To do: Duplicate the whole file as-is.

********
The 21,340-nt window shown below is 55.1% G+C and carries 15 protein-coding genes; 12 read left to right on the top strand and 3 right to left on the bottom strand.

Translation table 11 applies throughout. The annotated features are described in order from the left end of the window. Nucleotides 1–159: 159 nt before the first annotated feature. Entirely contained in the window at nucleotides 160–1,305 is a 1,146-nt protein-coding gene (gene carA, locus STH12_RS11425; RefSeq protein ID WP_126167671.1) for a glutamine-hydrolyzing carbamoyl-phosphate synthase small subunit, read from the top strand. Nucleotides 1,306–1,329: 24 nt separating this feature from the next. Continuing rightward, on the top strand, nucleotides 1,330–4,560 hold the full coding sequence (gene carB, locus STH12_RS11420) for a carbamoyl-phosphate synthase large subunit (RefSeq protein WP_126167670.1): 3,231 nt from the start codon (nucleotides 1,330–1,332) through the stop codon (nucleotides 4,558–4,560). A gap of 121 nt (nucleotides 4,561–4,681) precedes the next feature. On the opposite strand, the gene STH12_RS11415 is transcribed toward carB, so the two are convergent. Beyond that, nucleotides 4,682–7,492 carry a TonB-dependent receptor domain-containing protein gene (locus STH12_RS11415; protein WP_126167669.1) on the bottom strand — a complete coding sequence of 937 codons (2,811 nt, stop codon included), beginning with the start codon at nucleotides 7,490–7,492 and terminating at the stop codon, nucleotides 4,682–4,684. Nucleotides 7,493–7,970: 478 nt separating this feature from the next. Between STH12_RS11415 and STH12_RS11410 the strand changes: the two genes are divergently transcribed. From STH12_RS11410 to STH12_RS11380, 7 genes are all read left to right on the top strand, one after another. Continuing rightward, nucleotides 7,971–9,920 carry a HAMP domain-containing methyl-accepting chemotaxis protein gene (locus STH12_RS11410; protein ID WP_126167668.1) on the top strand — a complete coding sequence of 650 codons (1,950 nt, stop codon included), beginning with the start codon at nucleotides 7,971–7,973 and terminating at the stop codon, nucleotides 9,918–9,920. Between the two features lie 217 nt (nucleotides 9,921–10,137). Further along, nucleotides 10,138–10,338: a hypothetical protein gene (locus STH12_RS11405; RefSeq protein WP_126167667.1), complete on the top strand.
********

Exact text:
The 21,340-nt window shown below is 55.1% G+C and carries 15 protein-coding genes; 12 read left to right on the top strand and 3 right to left on the bottom strand.

Translation table 11 applies throughout. The annotated features are described in order from the left end of the window. Nucleotides 1–159: 159 nt before the first annotated feature. Entirely contained in the window at nucleotides 160–1,305 is a 1,146-nt protein-coding gene (gene carA, locus STH12_RS11425; RefSeq protein ID WP_126167671.1) for a glutamine-hydrolyzing carbamoyl-phosphate synthase small subunit, read from the top strand. Nucleotides 1,306–1,329: 24 nt separating this feature from the next. Continuing rightward, on the top strand, nucleotides 1,330–4,560 hold the full coding sequence (gene carB, locus STH12_RS11420) for a carbamoyl-phosphate synthase large subunit (RefSeq protein WP_126167670.1): 3,231 nt from the start codon (nucleotides 1,330–1,332) through the stop codon (nucleotides 4,558–4,560). A gap of 121 nt (nucleotides 4,561–4,681) precedes the next feature. On the opposite strand, the gene STH12_RS11415 is transcribed toward carB, so the two are convergent. Beyond that, nucleotides 4,682–7,492 carry a TonB-dependent receptor domain-containing protein gene (locus STH12_RS11415; protein WP_126167669.1) on the bottom strand — a complete coding sequence of 937 codons (2,811 nt, stop codon included), beginning with the start codon at nucleotides 7,490–7,492 and terminating at the stop codon, nucleotides 4,682–4,684. Nucleotides 7,493–7,970: 478 nt separating this feature from the next. Between STH12_RS11415 and STH12_RS11410 the strand changes: the two genes are divergently transcribed. From STH12_RS11410 to STH12_RS11380, 7 genes are all read left to right on the top strand, one after another. Continuing rightward, nucleotides 7,971–9,920 carry a HAMP domain-containing methyl-accepting chemotaxis protein gene (locus STH12_RS11410; protein ID WP_126167668.1) on the top strand — a complete coding sequence of 650 codons (1,950 nt, stop codon included), beginning with the start codon at nucleotides 7,971–7,973 and terminating at the stop codon, nucleotides 9,918–9,920. Between the two features lie 217 nt (nucleotides 9,921–10,137). Further along, nucleotides 10,138–10,338: a hypothetical protein gene (locus STH12_RS11405; RefSeq protein WP_126167667.1), complete on the top strand.